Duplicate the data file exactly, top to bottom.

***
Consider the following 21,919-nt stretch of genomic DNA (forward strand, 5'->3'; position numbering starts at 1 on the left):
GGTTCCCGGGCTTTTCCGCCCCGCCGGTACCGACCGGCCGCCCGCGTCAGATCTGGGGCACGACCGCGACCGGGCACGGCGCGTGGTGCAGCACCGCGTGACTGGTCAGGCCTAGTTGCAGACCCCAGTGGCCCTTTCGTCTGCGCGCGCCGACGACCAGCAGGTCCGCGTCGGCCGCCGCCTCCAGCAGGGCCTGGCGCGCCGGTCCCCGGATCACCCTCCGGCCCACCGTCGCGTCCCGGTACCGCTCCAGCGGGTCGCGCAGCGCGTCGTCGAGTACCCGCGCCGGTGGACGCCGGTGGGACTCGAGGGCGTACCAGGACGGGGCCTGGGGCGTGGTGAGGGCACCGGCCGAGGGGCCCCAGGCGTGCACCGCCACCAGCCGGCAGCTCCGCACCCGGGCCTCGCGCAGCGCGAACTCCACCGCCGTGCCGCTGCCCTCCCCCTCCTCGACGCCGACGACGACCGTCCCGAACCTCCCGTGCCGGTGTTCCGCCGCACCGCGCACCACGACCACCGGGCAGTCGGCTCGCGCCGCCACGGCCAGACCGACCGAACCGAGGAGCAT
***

Consider the following 21,919-nt stretch of genomic DNA (forward strand, 5'->3'; position numbering starts at 1 on the left):
GGTTCCCGGGCTTTTCCGCCCCGCCGGTACCGACCGGCCGCCCGCGTCAGATCTGGGGCACGACCGCGACCGGGCACGGCGCGTGGTGCAGCACCGCGTGACTGGTCAGGCCTAGTTGCAGACCCCAGTGGCCCTTTCGTCTGCGCGCGCCGACGACCAGCAGGTCCGCGTCGGCCGCCGCCTCCAGCAGGGCCTGGCGCGCCGGTCCCCGGATCACCCTCCGGCCCACCGTCGCGTCCCGGTACCGCTCCAGCGGGTCGCGCAGCGCGTCGTCGAGTACCCGCGCCGGTGGACGCCGGTGGGACTCGAGGGCGTACCAGGACGGGGCCTGGGGCGTGGTGAGGGCACCGGCCGAGGGGCCCCAGGCGTGCACCGCCACCAGCCGGCAGCTCCGCACCCGGGCCTCGCGCAGCGCGAACTCCACCGCCGTGCCGCTGCCCTCCCCCTCCTCGACGCCGACGACGACCGTCCCGAACCTCCCGTGCCGGTGTTCCGCCGCACCGCGCACCACGACCACCGGGCAGTCGGCTCGCGCCGCCACGGCCAGACCGACCGAACCGAGGAGCAT